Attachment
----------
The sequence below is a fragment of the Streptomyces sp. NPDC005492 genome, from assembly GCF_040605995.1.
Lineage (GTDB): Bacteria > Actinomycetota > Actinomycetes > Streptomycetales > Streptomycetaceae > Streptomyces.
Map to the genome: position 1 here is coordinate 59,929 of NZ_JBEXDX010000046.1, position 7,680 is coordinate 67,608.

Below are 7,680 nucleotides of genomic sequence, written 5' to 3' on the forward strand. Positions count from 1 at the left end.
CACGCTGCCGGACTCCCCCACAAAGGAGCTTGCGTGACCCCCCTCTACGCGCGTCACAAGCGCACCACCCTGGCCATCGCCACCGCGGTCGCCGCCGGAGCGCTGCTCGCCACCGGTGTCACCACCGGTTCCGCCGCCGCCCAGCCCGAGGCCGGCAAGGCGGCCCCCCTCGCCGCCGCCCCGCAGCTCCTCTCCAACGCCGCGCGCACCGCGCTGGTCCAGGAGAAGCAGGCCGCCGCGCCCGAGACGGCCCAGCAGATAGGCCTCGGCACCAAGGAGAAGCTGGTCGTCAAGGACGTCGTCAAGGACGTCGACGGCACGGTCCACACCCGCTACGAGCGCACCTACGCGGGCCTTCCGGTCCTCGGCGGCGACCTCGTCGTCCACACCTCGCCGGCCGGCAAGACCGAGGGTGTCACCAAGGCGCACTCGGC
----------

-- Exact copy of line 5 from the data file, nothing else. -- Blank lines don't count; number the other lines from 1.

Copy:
CACGCTGCCGGACTCCCCCACAAAGGAGCTTGCGTGACCCCCCTCTACGCGCGTCACAAGCGCACCACCCTGGCCATCGCCACCGCGGTCGCCGCCGGAGCGCTGCTCGCCACCGGTGTCACCACCGGTTCCGCCGCCGCCCAGCCCGAGGCCGGCAAGGCGGCCCCCCTCGCCGCCGCCCCGCAGCTCCTCTCCAACGCCGCGCGCACCGCGCTGGTCCAGGAGAAGCAGGCCGCCGCGCCCGAGACGGCCCAGCAGATAGGCCTCGGCACCAAGGAGAAGCTGGTCGTCAAGGACGTCGTCAAGGACGTCGACGGCACGGTCCACACCCGCTACGAGCGCACCTACGCGGGCCTTCCGGTCCTCGGCGGCGACCTCGTCGTCCACACCTCGCCGGCCGGCAAGACCGAGGGTGTCACCAAGGCGCACTCGGC